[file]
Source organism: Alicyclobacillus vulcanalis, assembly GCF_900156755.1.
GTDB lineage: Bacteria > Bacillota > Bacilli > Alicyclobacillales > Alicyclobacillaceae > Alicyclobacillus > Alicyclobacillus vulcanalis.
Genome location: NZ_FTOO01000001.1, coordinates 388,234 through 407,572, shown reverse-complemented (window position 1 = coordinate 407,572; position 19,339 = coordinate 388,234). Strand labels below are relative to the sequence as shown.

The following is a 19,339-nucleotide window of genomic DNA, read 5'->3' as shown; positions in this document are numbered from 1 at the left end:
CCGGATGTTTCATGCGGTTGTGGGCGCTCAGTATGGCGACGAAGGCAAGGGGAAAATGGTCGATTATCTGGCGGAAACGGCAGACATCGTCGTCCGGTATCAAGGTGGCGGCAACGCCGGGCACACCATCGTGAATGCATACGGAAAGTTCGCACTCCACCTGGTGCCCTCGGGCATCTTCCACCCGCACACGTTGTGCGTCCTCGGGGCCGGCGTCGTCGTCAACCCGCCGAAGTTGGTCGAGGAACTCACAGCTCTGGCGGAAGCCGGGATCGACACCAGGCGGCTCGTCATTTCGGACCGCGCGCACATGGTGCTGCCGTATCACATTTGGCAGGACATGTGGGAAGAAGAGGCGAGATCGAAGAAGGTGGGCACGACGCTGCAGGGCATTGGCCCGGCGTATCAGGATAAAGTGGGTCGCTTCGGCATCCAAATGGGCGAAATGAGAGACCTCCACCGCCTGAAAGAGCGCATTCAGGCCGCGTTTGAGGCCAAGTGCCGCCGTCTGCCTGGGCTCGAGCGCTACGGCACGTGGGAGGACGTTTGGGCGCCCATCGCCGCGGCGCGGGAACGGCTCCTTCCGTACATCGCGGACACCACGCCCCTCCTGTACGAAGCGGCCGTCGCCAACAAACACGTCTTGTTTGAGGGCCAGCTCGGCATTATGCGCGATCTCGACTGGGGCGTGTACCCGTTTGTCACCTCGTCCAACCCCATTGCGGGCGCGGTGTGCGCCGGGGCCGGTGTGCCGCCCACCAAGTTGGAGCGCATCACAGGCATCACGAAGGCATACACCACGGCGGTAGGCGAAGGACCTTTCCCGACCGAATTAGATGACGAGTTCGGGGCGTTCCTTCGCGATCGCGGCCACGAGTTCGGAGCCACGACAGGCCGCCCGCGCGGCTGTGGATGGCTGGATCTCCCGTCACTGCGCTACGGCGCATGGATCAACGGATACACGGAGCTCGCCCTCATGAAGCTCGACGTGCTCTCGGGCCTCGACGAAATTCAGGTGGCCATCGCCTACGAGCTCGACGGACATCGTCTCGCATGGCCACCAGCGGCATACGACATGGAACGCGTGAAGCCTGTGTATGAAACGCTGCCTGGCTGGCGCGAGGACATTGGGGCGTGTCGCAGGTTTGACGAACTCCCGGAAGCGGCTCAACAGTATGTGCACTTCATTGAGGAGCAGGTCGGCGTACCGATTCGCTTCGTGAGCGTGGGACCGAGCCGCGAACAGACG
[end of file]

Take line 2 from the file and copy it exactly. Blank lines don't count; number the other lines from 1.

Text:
GTDB lineage: Bacteria > Bacillota > Bacilli > Alicyclobacillales > Alicyclobacillaceae > Alicyclobacillus > Alicyclobacillus vulcanalis.